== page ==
"Well, then you do believe I can be trusted, after all. Why didn't you before?"

"Who doubted? Not I, indeed; and not she."

"Well, why wouldn't you tell me your story, then?"

"Ye had made no promise; else had it been otherwise."

"I see, I see…. And yet I believe I don't quite see, after all. You stood the torture and refused to confess; which shows plain enough to even the dullest understanding that you had nothing to confess-"

"I, my lord? How so? It was I that killed the deer!"

"You did? Oh, dear, this is the most mixed-up business that ever-"

"Dear lord, I begged him on my knees to confess, but-"

"You did! It gets thicker and thicker. What did you want him to do that for?"

"Sith it would bring him a quick death and save him all this cruel pain."

"Well-yes, there is reason in that. But he didn't want the quick death."

"He? Why, of a surety he did."

"Well, then, why in the world didn't he confess?"

"Ah, sweet sir, and leave my wife and chick without bread and shelter?"

"Oh, heart of gold, now I see it! The bitter law takes the convicted man's estate and beggars his widow and his orphans. They could torture you to death, but without conviction or confession they could not rob your wife and baby. You stood by them like a man; and you—true wife and the woman that you are-you would have bought him release from torture at cost to yourself of slow starvation and death-well, it humbles a body to think what your sex can do when it comes to self-sacrifice. I'll book you both for my colony; you'll like it there; it's a Factory where I'm going to turn groping and grubbing automata into men."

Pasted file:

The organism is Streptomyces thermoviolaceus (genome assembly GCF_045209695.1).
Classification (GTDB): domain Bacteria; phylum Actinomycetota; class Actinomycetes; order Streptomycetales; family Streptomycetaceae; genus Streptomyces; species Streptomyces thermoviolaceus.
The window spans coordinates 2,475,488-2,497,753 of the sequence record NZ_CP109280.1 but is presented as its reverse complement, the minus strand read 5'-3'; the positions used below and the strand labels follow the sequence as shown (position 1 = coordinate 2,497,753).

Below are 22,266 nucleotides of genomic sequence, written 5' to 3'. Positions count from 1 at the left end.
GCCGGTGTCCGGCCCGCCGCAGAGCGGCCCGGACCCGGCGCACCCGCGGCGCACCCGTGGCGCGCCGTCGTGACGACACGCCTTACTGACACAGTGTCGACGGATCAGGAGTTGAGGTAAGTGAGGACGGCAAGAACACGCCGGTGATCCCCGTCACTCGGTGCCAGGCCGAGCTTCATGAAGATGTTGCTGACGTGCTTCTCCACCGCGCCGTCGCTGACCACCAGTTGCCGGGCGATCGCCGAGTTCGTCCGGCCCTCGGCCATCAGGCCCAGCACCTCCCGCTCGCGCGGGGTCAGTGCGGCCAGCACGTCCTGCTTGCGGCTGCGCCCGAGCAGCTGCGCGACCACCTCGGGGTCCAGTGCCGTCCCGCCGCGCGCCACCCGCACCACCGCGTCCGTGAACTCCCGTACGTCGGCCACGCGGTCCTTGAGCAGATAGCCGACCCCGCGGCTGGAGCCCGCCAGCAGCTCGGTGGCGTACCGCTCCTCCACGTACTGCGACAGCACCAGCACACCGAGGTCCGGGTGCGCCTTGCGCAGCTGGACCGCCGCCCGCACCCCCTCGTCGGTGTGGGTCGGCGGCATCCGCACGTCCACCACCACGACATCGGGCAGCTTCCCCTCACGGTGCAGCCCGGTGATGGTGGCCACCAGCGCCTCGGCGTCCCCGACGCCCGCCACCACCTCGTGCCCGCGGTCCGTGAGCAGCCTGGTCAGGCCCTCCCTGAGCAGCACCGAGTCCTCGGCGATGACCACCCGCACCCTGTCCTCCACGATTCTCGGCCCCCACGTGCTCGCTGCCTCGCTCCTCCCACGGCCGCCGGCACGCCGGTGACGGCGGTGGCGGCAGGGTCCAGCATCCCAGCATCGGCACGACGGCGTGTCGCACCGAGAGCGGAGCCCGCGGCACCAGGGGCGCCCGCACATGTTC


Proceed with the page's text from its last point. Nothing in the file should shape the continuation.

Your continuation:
Well, I arranged all that; and I had the man sent to his home. I had a great desire to rack the executioner; not because he was a good, painstaking and paingiving official,-for surely it was not to his discredit that he performed his functions well-but to pay him back for wantonly cuffing and otherwise distressing that young woman. The priests told me about this, and were generously hot to have him punished. Something of this disagreeable sort was turning up every now and then. I mean, episodes that showed that not all priests were frauds and self-seekers, but that many, even the great majority, of these that were down on the ground among the common people, were sincere and right-hearted, and devoted to the alleviation of human troubles and sufferings. Well, it was a thing which could not be helped, so I seldom fretted about it, and never many minutes at a time; it has never been my way to bother much about things which you can't cure. But I did not like it, for it was just the sort of thing to keep people reconciled to an Established Church. We must have a religion